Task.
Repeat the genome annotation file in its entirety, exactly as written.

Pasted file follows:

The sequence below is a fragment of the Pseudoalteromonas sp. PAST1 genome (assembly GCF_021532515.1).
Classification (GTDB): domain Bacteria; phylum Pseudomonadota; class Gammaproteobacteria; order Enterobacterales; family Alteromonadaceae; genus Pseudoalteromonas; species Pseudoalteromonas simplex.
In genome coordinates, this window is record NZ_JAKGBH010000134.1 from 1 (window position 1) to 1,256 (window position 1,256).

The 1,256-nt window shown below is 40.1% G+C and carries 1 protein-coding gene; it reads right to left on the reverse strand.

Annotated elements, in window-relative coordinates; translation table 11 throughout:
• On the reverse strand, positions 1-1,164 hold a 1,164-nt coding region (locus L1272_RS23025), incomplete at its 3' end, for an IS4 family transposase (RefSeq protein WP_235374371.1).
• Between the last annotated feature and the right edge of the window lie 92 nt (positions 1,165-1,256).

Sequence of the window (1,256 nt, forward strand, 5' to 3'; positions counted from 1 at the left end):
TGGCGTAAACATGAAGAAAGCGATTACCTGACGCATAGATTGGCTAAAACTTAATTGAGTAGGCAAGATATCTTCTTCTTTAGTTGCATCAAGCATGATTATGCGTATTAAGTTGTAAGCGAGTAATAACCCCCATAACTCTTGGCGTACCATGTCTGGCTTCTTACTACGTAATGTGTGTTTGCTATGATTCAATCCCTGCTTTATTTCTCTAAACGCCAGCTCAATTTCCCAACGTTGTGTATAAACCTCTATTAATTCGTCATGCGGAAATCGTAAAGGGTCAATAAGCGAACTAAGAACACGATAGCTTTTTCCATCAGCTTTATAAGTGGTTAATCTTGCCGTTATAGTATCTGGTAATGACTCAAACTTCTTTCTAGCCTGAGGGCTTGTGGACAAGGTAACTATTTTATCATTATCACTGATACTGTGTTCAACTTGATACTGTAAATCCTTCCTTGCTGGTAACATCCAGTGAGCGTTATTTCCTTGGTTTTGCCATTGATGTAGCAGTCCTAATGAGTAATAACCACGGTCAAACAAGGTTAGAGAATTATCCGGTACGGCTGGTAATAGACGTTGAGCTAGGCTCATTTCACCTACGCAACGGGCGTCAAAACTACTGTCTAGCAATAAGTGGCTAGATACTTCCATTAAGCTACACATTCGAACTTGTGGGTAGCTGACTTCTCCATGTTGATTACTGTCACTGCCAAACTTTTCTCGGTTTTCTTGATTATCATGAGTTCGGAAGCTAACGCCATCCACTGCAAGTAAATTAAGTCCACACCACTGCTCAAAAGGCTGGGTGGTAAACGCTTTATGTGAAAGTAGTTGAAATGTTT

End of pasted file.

The sequence below is a fragment of the Pseudoalteromonas sp. PAST1 genome (assembly GCF_021532515.1).
Classification (GTDB): domain Bacteria; phylum Pseudomonadota; class Gammaproteobacteria; order Enterobacterales; family Alteromonadaceae; genus Pseudoalteromonas; species Pseudoalteromonas simplex.
In genome coordinates, this window is record NZ_JAKGBH010000134.1 from 1 (window position 1) to 1,256 (window position 1,256).

The 1,256-nt window shown below is 40.1% G+C and carries 1 protein-coding gene; it reads right to left on the reverse strand.

Annotated elements, in window-relative coordinates; translation table 11 throughout:
• On the reverse strand, positions 1-1,164 hold a 1,164-nt coding region (locus L1272_RS23025), incomplete at its 3' end, for an IS4 family transposase (RefSeq protein WP_235374371.1).
• Between the last annotated feature and the right edge of the window lie 92 nt (positions 1,165-1,256).

Sequence of the window (1,256 nt, forward strand, 5' to 3'; positions counted from 1 at the left end):
TGGCGTAAACATGAAGAAAGCGATTACCTGACGCATAGATTGGCTAAAACTTAATTGAGTAGGCAAGATATCTTCTTCTTTAGTTGCATCAAGCATGATTATGCGTATTAAGTTGTAAGCGAGTAATAACCCCCATAACTCTTGGCGTACCATGTCTGGCTTCTTACTACGTAATGTGTGTTTGCTATGATTCAATCCCTGCTTTATTTCTCTAAACGCCAGCTCAATTTCCCAACGTTGTGTATAAACCTCTATTAATTCGTCATGCGGAAATCGTAAAGGGTCAATAAGCGAACTAAGAACACGATAGCTTTTTCCATCAGCTTTATAAGTGGTTAATCTTGCCGTTATAGTATCTGGTAATGACTCAAACTTCTTTCTAGCCTGAGGGCTTGTGGACAAGGTAACTATTTTATCATTATCACTGATACTGTGTTCAACTTGATACTGTAAATCCTTCCTTGCTGGTAACATCCAGTGAGCGTTATTTCCTTGGTTTTGCCATTGATGTAGCAGTCCTAATGAGTAATAACCACGGTCAAACAAGGTTAGAGAATTATCCGGTACGGCTGGTAATAGACGTTGAGCTAGGCTCATTTCACCTACGCAACGGGCGTCAAAACTACTGTCTAGCAATAAGTGGCTAGATACTTCCATTAAGCTACACATTCGAACTTGTGGGTAGCTGACTTCTCCATGTTGATTACTGTCACTGCCAAACTTTTCTCGGTTTTCTTGATTATCATGAGTTCGGAAGCTAACGCCATCCACTGCAAGTAAATTAAGTCCACACCACTGCTCAAAAGGCTGGGTGGTAAACGCTTTATGTGAAAGTAGTTGAAATGTTT